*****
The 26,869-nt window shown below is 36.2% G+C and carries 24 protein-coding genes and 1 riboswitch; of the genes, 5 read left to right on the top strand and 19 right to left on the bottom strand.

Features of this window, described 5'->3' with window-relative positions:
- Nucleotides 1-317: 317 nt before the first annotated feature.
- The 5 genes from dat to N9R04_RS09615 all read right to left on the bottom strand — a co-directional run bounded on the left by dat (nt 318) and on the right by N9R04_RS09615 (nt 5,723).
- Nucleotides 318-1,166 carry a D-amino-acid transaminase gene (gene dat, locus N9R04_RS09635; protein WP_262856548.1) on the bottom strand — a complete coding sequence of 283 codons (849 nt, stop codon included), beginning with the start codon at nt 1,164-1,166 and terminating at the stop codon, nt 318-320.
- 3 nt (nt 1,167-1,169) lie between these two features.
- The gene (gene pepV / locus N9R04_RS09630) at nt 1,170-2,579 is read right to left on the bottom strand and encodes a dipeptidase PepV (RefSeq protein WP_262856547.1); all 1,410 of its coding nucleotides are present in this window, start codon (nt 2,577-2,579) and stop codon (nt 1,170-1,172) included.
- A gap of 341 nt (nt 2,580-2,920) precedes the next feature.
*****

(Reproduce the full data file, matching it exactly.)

The 26,869-nt window shown below is 36.2% G+C and carries 24 protein-coding genes and 1 riboswitch; of the genes, 5 read left to right on the top strand and 19 right to left on the bottom strand.

Features of this window, described 5'->3' with window-relative positions:
- Nucleotides 1-317: 317 nt before the first annotated feature.
- The 5 genes from dat to N9R04_RS09615 all read right to left on the bottom strand — a co-directional run bounded on the left by dat (nt 318) and on the right by N9R04_RS09615 (nt 5,723).
- Nucleotides 318-1,166 carry a D-amino-acid transaminase gene (gene dat, locus N9R04_RS09635; protein WP_262856548.1) on the bottom strand — a complete coding sequence of 283 codons (849 nt, stop codon included), beginning with the start codon at nt 1,164-1,166 and terminating at the stop codon, nt 318-320.
- 3 nt (nt 1,167-1,169) lie between these two features.
- The gene (gene pepV / locus N9R04_RS09630) at nt 1,170-2,579 is read right to left on the bottom strand and encodes a dipeptidase PepV (RefSeq protein WP_262856547.1); all 1,410 of its coding nucleotides are present in this window, start codon (nt 2,577-2,579) and stop codon (nt 1,170-1,172) included.
- A gap of 341 nt (nt 2,580-2,920) precedes the next feature.